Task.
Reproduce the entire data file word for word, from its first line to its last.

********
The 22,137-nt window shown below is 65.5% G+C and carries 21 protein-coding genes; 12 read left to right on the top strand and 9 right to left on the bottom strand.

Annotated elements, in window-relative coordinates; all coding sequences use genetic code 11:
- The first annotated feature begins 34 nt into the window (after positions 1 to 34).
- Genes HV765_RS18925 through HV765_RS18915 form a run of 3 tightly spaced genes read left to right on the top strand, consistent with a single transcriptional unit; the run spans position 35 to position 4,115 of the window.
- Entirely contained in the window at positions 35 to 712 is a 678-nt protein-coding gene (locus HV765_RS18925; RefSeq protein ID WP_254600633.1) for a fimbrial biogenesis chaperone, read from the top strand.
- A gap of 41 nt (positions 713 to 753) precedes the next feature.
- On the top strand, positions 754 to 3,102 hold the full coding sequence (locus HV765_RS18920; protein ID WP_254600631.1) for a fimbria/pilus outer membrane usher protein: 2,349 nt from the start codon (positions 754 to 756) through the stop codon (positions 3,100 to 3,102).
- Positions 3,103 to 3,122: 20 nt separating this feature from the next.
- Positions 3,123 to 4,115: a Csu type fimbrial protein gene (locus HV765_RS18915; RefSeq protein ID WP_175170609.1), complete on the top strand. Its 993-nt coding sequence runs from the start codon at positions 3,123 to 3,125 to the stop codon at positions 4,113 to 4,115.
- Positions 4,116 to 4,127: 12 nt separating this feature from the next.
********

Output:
The 22,137-nt window shown below is 65.5% G+C and carries 21 protein-coding genes; 12 read left to right on the top strand and 9 right to left on the bottom strand.

Annotated elements, in window-relative coordinates; all coding sequences use genetic code 11:
- The first annotated feature begins 34 nt into the window (after positions 1 to 34).
- Genes HV765_RS18925 through HV765_RS18915 form a run of 3 tightly spaced genes read left to right on the top strand, consistent with a single transcriptional unit; the run spans position 35 to position 4,115 of the window.
- Entirely contained in the window at positions 35 to 712 is a 678-nt protein-coding gene (locus HV765_RS18925; RefSeq protein ID WP_254600633.1) for a fimbrial biogenesis chaperone, read from the top strand.
- A gap of 41 nt (positions 713 to 753) precedes the next feature.
- On the top strand, positions 754 to 3,102 hold the full coding sequence (locus HV765_RS18920; protein ID WP_254600631.1) for a fimbria/pilus outer membrane usher protein: 2,349 nt from the start codon (positions 754 to 756) through the stop codon (positions 3,100 to 3,102).
- Positions 3,103 to 3,122: 20 nt separating this feature from the next.
- Positions 3,123 to 4,115: a Csu type fimbrial protein gene (locus HV765_RS18915; RefSeq protein ID WP_175170609.1), complete on the top strand. Its 993-nt coding sequence runs from the start codon at positions 3,123 to 3,125 to the stop codon at positions 4,113 to 4,115.
- Positions 4,116 to 4,127: 12 nt separating this feature from the next.